Blood cancers

New pattern of infection in myeloma patients

Viral infections have overtaken bacterial infections as the dominant microbiologically-confirmed infections in multiple myeloma patients treated with newer agents.

And they’re nasty for vulnerable patients – associated with high rates of hospitalisation (58.0%) and ICU admission (17.2% of hospital-admitted patients).

A Melbourne study comprised 148 patients treated with second generation therapies and/or monoclonal antibodies between January 2013 and December 2018 and followed up for infection for a median of 13.2 months.

The study identified 345 infection episodes – an overall incidence rate of infection was 1.7 per patient-year. Almost 60% of the infection episodes occurred within the first 12 months of commencement of new generation MM therapies.

“The risk for infection appears to decrease with increasing duration of therapy in patients with newly diagnosed disease, a reflection of immune recovery following disease control,” the study said.

“However, the relatively late risk period for infection identified in our study could reflect slower immune reconstitution in a relapsed and refractory patient population.”

The study found viral infections, particularly of the respiratory tract, were the largest group of microbiologically-confirmed infections. The most common causes were respiratory syncytial virus (24.0%), rhinovirus (16.0%), and influenza (14.0%).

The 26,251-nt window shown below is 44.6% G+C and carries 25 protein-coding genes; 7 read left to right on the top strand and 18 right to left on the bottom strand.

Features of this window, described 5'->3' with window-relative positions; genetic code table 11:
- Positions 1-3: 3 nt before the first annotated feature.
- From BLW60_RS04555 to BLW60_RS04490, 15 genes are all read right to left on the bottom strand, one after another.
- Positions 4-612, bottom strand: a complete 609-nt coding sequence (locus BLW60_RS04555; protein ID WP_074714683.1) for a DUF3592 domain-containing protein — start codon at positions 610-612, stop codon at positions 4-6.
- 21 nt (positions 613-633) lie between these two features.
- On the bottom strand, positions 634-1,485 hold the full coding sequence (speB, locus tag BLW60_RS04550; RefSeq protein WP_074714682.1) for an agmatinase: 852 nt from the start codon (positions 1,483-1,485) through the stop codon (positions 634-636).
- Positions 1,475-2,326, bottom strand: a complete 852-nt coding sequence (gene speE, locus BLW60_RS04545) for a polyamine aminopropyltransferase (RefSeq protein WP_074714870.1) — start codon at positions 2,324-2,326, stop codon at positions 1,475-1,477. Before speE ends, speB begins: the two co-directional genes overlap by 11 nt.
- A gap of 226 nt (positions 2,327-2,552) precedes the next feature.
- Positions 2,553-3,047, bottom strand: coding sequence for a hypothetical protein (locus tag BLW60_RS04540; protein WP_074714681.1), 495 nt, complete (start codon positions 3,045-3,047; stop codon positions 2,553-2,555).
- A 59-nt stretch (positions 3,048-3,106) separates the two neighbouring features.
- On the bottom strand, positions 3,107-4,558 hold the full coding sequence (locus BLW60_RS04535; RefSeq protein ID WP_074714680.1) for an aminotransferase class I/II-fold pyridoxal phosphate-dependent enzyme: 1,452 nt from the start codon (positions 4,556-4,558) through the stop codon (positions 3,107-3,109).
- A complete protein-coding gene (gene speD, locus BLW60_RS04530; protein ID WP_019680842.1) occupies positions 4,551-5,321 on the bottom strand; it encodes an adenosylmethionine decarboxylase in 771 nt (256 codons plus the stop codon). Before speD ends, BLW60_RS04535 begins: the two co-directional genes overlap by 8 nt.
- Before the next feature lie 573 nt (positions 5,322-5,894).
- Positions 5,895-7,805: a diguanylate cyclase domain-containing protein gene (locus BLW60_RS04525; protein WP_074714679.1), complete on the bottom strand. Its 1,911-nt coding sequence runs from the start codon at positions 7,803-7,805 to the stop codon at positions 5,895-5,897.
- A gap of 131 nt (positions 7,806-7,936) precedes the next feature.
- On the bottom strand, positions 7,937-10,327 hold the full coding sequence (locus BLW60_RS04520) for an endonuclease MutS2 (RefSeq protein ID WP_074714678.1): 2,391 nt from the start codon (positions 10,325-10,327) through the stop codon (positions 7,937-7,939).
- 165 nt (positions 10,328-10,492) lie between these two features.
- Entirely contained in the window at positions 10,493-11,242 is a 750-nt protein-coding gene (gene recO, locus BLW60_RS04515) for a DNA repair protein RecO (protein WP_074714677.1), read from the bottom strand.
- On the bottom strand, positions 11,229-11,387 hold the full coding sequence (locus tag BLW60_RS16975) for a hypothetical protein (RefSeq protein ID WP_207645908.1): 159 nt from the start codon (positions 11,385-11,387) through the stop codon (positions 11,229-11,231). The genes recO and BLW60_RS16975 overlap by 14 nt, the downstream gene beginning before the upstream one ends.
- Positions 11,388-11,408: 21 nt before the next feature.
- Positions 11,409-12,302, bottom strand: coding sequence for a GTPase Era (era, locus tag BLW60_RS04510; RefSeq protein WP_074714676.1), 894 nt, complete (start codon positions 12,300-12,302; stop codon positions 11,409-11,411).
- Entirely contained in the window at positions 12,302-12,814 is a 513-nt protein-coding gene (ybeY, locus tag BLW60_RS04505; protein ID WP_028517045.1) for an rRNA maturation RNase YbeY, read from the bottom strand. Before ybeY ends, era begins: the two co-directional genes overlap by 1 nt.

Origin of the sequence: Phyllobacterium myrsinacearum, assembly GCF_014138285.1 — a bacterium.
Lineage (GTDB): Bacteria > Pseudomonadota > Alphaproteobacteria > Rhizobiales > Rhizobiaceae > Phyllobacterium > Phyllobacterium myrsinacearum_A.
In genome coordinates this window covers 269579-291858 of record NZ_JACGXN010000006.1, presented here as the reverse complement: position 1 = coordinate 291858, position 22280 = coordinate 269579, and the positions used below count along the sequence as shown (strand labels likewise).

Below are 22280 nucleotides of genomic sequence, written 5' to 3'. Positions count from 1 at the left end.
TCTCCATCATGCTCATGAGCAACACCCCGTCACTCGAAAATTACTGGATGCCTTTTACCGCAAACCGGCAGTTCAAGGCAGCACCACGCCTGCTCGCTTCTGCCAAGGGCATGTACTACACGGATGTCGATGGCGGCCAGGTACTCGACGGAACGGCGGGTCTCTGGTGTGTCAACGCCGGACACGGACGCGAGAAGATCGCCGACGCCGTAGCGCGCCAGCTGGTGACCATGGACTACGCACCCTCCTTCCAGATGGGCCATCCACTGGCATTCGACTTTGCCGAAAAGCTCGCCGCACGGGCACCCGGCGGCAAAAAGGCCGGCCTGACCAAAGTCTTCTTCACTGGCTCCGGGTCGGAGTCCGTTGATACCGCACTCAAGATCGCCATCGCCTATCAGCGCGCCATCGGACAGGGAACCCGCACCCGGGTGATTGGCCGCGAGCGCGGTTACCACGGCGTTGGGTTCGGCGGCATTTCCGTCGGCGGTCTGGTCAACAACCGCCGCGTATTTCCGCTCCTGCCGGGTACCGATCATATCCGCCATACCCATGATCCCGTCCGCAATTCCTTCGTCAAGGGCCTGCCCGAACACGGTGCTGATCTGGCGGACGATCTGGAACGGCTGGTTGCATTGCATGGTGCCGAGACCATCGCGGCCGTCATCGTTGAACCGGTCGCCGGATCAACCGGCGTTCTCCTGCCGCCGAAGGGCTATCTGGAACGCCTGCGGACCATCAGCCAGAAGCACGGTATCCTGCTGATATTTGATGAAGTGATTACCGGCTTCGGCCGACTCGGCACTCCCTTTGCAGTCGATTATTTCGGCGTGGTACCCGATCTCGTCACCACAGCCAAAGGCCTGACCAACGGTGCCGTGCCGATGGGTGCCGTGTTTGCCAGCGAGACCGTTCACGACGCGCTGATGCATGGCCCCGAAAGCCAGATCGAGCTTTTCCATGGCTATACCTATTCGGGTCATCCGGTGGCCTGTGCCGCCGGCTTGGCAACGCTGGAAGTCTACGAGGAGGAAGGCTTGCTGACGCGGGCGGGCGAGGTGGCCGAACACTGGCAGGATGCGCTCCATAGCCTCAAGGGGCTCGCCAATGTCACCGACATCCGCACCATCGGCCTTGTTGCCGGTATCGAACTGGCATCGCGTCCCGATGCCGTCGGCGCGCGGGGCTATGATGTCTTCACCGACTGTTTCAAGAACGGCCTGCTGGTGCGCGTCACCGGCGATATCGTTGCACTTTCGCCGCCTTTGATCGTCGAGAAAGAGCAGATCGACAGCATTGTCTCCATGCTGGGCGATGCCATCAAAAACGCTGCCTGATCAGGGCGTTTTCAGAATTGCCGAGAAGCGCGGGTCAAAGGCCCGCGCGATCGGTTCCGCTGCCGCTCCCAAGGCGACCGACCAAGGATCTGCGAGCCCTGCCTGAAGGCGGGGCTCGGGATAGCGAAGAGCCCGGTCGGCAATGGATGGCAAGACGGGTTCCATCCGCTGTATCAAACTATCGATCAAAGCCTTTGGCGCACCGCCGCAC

It also found receipt of proteasome inhibitor-based therapy and more than four lines of therapy were the risk factors associated with a higher risk for infection.

The researchers from the Peter MacCallum Cancer Centre, Royal Melbourne and St Vincent’s hospitals, said infection remains a significant contributor to morbidity in patients with myeloma.

“In this study, high-grade infection (CTCAE grade 3 or above) associated with hospitalisation was observed in nearly one-third of patients overall and comprised of 41.7% of all infection episodes.”

“Novel agents such as IMiD and PI have increased progression-free-survival, resulting in more cumulative drug exposure and longer periods at risk for acquiring vRTI in the community.”

“Based on viral pathogens identified, improved infection prevention measures including social distancing, hand hygiene and vaccination could assist with reducing burden of infection.”

The most common bacterial pathogens identified in the study were E.coli and C. difficile.

“Interestingly, encapsulated bacteria such as S. pneumoniae, a classic pathogen in patients with MM was not detected in our study. This could reflect improved supportive care measures utilised in recent years such as a comprehensive approach to post-transplant vaccination,” the study said.

Isolated fungal pathogens were Cryptococcus neoformans and Candida krusei.

The study was published in Clinical Lymphoma, Myeloma and Leukaemia.

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